Thankfully both sex and species are already factors in the dataset so we don’t have any organising to do!

So lets apply our model. lm() is a function in base r that allows us to create a Gaussian GLM object. There is also a glm() function where we would need to define the distribution but lm() is easier to use for gaussian models. We will create a model object then we can inspect and use this model.

We could apply a linear model to almost all data but often it will not meet our assumptions.

We can now check visually the residuals from our model.

By using the base plot function in 4 we get 4 plots. The first two are the ones we are most interested in generally. The next two plots are less important generally but can be used to find out what is wrong if the first two plots are not as we want them.

For the Residuals vs Fitted plot we want the data to be evenly spread from right to left, meaning the difference between the model and the data (residuals) are not generally larger or smaller at higher or lower values of the model.

The next important plot is the qq plot, this is best if the points follow line of x=y, which is the dotted line behind the points.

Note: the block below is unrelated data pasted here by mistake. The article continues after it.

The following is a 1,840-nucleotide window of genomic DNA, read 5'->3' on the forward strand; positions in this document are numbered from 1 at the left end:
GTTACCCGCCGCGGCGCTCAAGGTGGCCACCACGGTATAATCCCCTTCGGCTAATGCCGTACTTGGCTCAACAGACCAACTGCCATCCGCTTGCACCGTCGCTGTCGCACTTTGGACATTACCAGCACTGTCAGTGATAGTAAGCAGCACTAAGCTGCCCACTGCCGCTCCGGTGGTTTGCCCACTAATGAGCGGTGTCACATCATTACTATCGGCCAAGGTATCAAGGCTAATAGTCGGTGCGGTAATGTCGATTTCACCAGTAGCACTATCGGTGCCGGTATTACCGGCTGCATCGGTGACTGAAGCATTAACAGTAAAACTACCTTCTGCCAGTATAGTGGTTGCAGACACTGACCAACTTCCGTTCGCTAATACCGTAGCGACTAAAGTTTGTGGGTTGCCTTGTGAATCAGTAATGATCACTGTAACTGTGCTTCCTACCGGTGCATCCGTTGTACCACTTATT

plot(lm2.1)

This is annoying as we have to press enter in the console to see all the plots.

We will code the residuals and qqnorm plots. This is relatively simple code, there are helper functions such as part of the performance package but they are quite unstable from my experience.

As we only have factors in our model we don’t see a ‘cloud’ of points, but the residuals are evenly spread above and below 0 so this is good.

As the diagnostics are good we can look at the results

summary(lm2.1)

Call:
lm(formula = flipper_length_mm ~ species * sex, data = penguins_noNAs)
Residuals:
Min 1Q Median 3Q Max
-15.7945 -3.4110 0.0882 3.4590 17.5890
Coefficients:
Estimate Std. Error t value Pr(>|t|)
(Intercept) 187.7945 0.6619 283.721 < 2e-16 ***
speciesChinstrap 3.9408 1.1742 3.356 0.000884 ***
speciesGentoo 24.9124 0.9947 25.044 < 2e-16 ***
sexmale 4.6164 0.9361 4.932 1.3e-06 ***